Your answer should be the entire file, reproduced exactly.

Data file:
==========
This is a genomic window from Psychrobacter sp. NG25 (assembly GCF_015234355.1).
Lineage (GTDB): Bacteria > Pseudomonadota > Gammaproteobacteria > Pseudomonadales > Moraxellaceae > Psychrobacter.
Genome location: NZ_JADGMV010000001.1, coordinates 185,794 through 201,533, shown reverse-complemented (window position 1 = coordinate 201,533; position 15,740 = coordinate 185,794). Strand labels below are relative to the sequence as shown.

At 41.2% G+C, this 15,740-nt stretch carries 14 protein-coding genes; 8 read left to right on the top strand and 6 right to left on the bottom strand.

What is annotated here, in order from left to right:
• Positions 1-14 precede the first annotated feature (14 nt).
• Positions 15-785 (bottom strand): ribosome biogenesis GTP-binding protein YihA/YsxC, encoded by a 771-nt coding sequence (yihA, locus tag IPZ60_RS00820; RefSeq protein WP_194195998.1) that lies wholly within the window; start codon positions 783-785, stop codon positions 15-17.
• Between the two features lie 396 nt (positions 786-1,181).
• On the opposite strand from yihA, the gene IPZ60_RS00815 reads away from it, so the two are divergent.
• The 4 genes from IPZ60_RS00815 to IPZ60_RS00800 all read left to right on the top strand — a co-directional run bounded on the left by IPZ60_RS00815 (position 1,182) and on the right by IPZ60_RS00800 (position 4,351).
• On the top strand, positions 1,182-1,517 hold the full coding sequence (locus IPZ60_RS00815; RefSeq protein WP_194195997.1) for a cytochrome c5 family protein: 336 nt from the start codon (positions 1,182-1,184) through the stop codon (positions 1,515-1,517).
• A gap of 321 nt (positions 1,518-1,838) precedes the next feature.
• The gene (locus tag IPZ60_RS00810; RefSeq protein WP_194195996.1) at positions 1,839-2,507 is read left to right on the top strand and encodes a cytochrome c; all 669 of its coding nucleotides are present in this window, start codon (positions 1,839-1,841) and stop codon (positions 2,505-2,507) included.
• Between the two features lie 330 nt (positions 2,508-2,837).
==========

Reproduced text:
This is a genomic window from Psychrobacter sp. NG25 (assembly GCF_015234355.1).
Lineage (GTDB): Bacteria > Pseudomonadota > Gammaproteobacteria > Pseudomonadales > Moraxellaceae > Psychrobacter.
Genome location: NZ_JADGMV010000001.1, coordinates 185,794 through 201,533, shown reverse-complemented (window position 1 = coordinate 201,533; position 15,740 = coordinate 185,794). Strand labels below are relative to the sequence as shown.

At 41.2% G+C, this 15,740-nt stretch carries 14 protein-coding genes; 8 read left to right on the top strand and 6 right to left on the bottom strand.

What is annotated here, in order from left to right:
• Positions 1-14 precede the first annotated feature (14 nt).
• Positions 15-785 (bottom strand): ribosome biogenesis GTP-binding protein YihA/YsxC, encoded by a 771-nt coding sequence (yihA, locus tag IPZ60_RS00820; RefSeq protein WP_194195998.1) that lies wholly within the window; start codon positions 783-785, stop codon positions 15-17.
• Between the two features lie 396 nt (positions 786-1,181).
• On the opposite strand from yihA, the gene IPZ60_RS00815 reads away from it, so the two are divergent.
• The 4 genes from IPZ60_RS00815 to IPZ60_RS00800 all read left to right on the top strand — a co-directional run bounded on the left by IPZ60_RS00815 (position 1,182) and on the right by IPZ60_RS00800 (position 4,351).
• On the top strand, positions 1,182-1,517 hold the full coding sequence (locus IPZ60_RS00815; RefSeq protein WP_194195997.1) for a cytochrome c5 family protein: 336 nt from the start codon (positions 1,182-1,184) through the stop codon (positions 1,515-1,517).
• A gap of 321 nt (positions 1,518-1,838) precedes the next feature.
• The gene (locus tag IPZ60_RS00810; RefSeq protein WP_194195996.1) at positions 1,839-2,507 is read left to right on the top strand and encodes a cytochrome c; all 669 of its coding nucleotides are present in this window, start codon (positions 1,839-1,841) and stop codon (positions 2,505-2,507) included.
• Between the two features lie 330 nt (positions 2,508-2,837).